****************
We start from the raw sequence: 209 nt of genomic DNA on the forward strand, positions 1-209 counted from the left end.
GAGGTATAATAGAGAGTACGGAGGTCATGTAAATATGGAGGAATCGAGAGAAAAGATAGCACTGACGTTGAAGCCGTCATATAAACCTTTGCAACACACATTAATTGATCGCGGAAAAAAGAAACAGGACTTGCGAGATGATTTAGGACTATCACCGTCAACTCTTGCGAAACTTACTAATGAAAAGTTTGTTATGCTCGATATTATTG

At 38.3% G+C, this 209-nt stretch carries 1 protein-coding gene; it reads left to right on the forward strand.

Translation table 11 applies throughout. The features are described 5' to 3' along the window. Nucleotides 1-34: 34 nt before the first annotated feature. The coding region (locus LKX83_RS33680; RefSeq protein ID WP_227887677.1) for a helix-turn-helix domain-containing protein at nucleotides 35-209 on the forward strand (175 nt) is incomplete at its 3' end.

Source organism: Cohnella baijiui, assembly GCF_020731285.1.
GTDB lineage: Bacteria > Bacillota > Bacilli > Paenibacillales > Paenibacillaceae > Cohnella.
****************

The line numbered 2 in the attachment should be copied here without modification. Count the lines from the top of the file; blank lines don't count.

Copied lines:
GAGGTATAATAGAGAGTACGGAGGTCATGTAAATATGGAGGAATCGAGAGAAAAGATAGCACTGACGTTGAAGCCGTCATATAAACCTTTGCAACACACATTAATTGATCGCGGAAAAAAGAAACAGGACTTGCGAGATGATTTAGGACTATCACCGTCAACTCTTGCGAAACTTACTAATGAAAAGTTTGTTATGCTCGATATTATTG